Chloride ion transport and mass balance in a metropolitan area using road salt
Article first published online: 15 DEC 2009
Copyright 2009 by the American Geophysical Union.
Water Resources Research
Volume 45, Issue 12, December 2009
How to Cite
2009), Chloride ion transport and mass balance in a metropolitan area using road salt, Water Resour. Res., 45, W12410, doi:10.1029/2009WR008141., , , and (
- Issue published online: 15 DEC 2009
- Article first published online: 15 DEC 2009
- Manuscript Accepted: 3 SEP 2009
- Manuscript Revised: 17 AUG 2009
- Manuscript Received: 23 APR 2009
- road salt;
- mass balance;
- Minneapolis/St. Paul;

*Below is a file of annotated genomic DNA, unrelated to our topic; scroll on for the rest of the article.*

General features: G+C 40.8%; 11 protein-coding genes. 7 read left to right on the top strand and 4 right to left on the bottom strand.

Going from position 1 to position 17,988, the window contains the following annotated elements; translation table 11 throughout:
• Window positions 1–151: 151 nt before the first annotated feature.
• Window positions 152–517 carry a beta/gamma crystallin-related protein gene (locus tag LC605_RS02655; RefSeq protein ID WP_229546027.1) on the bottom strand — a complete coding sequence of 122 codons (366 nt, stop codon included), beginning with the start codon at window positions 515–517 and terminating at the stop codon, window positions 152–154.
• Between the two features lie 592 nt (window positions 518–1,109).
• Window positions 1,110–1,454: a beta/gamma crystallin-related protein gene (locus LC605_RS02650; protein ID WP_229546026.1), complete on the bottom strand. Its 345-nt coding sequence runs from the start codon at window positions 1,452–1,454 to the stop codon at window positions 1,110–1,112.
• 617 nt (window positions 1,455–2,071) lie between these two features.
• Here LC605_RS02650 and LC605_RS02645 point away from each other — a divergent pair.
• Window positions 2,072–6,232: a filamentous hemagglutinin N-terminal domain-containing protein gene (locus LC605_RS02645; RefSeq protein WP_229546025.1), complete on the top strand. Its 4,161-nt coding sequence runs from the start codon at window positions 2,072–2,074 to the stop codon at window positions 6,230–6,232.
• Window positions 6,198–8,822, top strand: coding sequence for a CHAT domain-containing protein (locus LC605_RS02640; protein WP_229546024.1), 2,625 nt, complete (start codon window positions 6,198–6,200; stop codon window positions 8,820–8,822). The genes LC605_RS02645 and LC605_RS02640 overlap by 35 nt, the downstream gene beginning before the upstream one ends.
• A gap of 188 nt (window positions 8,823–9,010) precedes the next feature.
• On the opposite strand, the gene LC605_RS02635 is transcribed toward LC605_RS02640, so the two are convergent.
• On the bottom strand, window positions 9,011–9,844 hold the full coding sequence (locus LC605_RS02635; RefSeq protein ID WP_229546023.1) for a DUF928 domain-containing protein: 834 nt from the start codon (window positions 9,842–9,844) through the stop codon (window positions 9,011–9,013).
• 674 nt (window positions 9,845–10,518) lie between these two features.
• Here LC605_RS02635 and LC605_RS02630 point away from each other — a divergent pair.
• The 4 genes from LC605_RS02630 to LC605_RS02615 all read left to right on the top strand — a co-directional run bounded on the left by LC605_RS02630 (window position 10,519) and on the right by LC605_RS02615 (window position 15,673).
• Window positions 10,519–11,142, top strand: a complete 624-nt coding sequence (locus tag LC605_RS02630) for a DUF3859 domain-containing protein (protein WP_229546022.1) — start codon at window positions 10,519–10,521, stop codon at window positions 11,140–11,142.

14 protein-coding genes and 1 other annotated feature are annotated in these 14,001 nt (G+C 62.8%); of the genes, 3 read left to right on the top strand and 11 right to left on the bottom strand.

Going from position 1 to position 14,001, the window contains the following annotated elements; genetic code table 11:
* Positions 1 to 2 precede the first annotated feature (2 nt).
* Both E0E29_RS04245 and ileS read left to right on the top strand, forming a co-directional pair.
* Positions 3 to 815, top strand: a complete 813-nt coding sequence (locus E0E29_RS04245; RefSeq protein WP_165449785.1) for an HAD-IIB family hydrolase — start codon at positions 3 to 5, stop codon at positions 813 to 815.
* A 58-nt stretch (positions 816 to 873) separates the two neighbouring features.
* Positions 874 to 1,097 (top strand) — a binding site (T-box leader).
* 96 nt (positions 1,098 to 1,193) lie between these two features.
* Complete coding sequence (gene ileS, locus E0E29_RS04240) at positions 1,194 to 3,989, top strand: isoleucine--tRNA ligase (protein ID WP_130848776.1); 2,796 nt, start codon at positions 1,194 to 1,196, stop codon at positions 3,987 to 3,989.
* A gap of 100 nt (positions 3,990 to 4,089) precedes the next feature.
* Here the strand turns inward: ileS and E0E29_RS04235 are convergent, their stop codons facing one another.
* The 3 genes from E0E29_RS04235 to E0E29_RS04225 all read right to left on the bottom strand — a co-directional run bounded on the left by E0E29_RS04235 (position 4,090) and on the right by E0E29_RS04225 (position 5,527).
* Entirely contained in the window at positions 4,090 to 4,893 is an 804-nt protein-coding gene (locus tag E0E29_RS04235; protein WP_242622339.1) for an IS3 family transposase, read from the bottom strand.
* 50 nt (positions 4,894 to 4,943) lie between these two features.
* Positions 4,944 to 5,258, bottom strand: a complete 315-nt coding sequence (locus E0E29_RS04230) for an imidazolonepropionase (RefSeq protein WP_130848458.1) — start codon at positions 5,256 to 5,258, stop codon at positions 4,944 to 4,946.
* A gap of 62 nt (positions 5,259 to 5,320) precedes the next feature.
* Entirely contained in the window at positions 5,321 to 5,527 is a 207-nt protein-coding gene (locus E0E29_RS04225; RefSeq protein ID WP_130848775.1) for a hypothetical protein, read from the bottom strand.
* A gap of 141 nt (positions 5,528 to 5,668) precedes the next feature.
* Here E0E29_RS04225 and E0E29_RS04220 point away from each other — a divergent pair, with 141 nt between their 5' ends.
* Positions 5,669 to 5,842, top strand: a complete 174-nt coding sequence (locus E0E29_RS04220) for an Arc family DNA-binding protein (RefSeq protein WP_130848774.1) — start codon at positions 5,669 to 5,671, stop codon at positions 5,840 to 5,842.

In the Twin Cities metropolitan area (TCMA) of Minneapolis/St. Paul, Minnesota, an estimated 317,000 metric tons (t) of road salt were used annually for road deicing between 2000 and 2005. To determine the annual retention of road salt, a chloride budget was conducted for a 4150 km2 watershed encompassing the populated areas of the TCMA. In addition to inflows and outflows in the major rivers of the TCMA, multiple sources of chloride were examined, but only road salt and wastewater treatment plant (WWTP) effluents were large enough to be included in the analysis. According to the chloride budget, 235,000 t of chloride entered the TCMA annually with the Mississippi and Minnesota rivers, and 355,000 t exited through the Mississippi River. Of the 120,000 t of chloride added annually to the rivers inside the TCMA watershed boundaries, 87,000 t came from WWTPs and 33,000 t came from road salt. Of the 142,000 t of chloride applied annually in the TCMA watershed as road salt (241,000 t NaCl), only 23% (33,000 t) were exported through the Mississippi River and 109,000 t or 77% were retained in the TCMA watershed. Chloride budgets for 10 subwatersheds within the TCMA analyzed in a similar way, gave an average chloride retention rate of 72%. The retention is occurring in the soils, surface waters (numerous lakes, wetlands, and ponds) and in the groundwater. Chloride concentrations in many of these urban water bodies are now considerably higher than the presettlement background levels of less than 3 mg/L with concentrations as high as 2000 mg/L in shallow groundwater wells. The continued accumulation of chloride in the groundwater and surface waters is a cause for concern.